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Home, Garden, and Car Care Special Section The Altamont Enterprise, October 8, 2009
By Philippa Stasiuk
VOORHEESVILLE How do you bridge the gap between thinking globally and acting locally?
On Sept. 15, David Yarrow, a longtime grassroots activist from Syracuse, spoke to a crowd at the Cornell Cooperative Extension about something that may make local gardeners part of an international accelerating movement: biochar.
Biochar is a fine-grained porous charcoal made from biological material through pyrolysis, or low-oxygen burning, that is high in organic carbon. Making biochar is basically making charcoal. But the kicker comes when it’s used in the garden.
“When you add charcoal to the soil, it changes the soil dramatically,” said Yarrow. “The soil becomes nutrient dense. The charcoal absorbs water and nutrients and, with this kind of fully fertile soil, you can grow food that has complete nutrition.”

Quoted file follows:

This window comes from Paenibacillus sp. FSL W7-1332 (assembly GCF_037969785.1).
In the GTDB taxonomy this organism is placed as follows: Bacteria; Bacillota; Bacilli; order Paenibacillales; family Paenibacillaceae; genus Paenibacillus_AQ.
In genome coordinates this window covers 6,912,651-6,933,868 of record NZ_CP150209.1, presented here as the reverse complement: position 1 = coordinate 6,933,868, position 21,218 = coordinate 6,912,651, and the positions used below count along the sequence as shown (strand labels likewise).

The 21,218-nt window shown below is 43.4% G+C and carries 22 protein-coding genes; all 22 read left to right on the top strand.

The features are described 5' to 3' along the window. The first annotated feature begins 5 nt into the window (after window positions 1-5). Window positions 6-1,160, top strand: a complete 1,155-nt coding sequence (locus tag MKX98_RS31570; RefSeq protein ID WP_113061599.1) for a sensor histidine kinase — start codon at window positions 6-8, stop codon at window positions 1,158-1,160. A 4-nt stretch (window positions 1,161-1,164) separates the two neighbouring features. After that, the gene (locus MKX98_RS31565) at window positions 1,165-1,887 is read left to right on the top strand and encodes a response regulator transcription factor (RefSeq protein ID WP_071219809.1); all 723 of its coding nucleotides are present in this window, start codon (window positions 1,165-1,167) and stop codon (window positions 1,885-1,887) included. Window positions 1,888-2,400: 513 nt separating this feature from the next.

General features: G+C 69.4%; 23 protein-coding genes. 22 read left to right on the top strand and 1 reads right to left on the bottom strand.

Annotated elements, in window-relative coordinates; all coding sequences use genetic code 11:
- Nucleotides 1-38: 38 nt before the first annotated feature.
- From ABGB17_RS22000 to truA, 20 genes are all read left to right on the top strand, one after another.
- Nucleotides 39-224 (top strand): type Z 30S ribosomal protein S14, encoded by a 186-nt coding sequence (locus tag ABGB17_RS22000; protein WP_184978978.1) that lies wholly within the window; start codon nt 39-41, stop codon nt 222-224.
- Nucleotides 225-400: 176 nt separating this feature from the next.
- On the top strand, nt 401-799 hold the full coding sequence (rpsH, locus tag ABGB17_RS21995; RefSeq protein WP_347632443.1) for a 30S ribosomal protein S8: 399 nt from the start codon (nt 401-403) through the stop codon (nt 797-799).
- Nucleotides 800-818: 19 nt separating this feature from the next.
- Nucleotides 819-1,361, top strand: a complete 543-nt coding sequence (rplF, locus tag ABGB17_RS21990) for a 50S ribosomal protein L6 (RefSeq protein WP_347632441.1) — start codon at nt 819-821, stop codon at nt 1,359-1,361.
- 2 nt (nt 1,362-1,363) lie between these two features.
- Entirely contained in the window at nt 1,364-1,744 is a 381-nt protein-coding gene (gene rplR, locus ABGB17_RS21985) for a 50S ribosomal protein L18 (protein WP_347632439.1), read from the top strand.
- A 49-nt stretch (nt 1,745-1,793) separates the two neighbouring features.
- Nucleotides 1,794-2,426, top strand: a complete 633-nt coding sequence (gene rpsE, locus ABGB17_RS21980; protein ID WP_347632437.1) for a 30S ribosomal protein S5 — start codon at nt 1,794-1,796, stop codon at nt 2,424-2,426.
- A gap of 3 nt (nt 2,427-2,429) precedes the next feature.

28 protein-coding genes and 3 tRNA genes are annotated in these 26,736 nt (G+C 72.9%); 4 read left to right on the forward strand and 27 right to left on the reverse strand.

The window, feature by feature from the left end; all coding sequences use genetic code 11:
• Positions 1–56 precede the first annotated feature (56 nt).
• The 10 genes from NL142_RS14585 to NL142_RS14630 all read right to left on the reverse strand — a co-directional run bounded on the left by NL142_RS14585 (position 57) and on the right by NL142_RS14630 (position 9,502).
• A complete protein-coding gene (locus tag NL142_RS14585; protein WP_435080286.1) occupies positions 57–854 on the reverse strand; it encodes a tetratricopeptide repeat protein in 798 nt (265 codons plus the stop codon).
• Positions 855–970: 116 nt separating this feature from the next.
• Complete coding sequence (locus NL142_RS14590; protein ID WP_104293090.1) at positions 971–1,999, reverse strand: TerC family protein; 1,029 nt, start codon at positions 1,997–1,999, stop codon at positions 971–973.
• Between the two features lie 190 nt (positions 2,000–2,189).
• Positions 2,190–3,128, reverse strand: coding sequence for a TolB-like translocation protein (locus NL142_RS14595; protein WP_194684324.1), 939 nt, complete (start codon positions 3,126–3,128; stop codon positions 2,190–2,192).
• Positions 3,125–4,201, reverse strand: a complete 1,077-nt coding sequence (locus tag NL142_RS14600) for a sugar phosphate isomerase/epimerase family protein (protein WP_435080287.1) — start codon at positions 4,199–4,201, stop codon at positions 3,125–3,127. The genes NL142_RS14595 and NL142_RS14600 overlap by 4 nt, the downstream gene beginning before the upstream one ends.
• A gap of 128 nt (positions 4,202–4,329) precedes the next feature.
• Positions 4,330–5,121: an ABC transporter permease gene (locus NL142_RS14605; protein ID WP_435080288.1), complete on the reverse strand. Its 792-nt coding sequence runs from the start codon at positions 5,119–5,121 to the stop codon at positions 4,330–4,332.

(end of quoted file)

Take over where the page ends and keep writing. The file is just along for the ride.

That may sound like another overblown advertisement in the back of a horticulture magazine, but the Internet is rife with websites of not-for-profits, science symposiums, and early published scientific results on biochar’s potential.
The Biochar Fund, based in Belgium, just published its results on Sept. 10 on a field test in Cameroon where 1,500 subsistence farmers participated in a study where biochar was mixed into the soil of the yearly corn crop. The farmers with biochar soil yielded between 40 to 50 percent greater biomass than the farmers without it. Other studies around the world have shown that while adding biochar alone does not increase crop yields significantly, adding biochar plus fertilizer increases yields by up to 50 percent.
Scientists have been able to measure soil improvement with biochar in four ways. First, it increases the cation exchange capacity (CEC) in soils, which is a measurement of soil fertility and its ability to protect groundwater. Char is also porous, which means that microbes in the soil attach to it like water to a sponge, and are less easily washed away by rainfall. This also ultimately makes the soil nutrient dense.